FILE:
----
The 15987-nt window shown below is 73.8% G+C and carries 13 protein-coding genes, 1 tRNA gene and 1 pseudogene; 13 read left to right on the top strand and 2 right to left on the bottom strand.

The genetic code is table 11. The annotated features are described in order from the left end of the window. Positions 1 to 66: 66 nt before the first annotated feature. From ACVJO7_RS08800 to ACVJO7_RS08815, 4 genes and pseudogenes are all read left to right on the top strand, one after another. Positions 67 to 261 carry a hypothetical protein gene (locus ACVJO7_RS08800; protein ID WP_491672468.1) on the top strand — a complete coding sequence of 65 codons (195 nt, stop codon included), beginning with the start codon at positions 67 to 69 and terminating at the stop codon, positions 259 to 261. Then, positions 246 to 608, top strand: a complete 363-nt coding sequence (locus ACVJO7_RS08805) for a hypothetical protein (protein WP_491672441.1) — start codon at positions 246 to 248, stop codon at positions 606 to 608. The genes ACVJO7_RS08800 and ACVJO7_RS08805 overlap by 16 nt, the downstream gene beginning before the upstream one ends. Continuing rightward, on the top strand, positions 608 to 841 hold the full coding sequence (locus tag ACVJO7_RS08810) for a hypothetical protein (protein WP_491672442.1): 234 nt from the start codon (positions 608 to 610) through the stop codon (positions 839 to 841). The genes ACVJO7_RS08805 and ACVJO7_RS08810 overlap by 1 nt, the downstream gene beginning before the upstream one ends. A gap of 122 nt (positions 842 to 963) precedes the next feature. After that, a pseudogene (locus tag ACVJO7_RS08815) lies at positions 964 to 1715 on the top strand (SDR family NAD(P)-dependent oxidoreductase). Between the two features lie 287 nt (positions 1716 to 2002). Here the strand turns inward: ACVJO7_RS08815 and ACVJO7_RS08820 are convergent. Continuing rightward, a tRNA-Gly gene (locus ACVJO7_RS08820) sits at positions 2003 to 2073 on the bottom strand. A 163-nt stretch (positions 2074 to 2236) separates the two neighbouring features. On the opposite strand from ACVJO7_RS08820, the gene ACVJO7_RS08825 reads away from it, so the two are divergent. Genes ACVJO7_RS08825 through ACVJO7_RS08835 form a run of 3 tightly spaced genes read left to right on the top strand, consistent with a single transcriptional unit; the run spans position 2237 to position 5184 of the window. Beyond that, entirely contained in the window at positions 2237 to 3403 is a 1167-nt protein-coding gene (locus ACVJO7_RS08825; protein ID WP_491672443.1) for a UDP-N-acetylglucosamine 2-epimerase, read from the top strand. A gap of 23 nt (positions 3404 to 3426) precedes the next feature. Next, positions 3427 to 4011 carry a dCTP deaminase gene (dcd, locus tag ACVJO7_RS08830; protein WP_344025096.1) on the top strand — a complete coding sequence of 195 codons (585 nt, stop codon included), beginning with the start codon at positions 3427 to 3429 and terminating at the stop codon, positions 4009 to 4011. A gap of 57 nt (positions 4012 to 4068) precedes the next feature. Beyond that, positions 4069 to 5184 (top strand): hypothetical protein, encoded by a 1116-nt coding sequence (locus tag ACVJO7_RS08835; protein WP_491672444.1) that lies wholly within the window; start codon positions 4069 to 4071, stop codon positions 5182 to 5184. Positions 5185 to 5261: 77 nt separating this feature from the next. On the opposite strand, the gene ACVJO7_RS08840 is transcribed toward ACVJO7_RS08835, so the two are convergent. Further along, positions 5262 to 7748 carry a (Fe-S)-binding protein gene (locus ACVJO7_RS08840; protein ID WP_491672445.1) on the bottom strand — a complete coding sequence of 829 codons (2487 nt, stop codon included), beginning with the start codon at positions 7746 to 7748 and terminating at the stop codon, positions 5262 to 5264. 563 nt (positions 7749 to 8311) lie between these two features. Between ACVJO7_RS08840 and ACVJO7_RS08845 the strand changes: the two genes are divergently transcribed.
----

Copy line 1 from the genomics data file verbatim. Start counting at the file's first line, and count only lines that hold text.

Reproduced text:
The 15987-nt window shown below is 73.8% G+C and carries 13 protein-coding genes, 1 tRNA gene and 1 pseudogene; 13 read left to right on the top strand and 2 right to left on the bottom strand.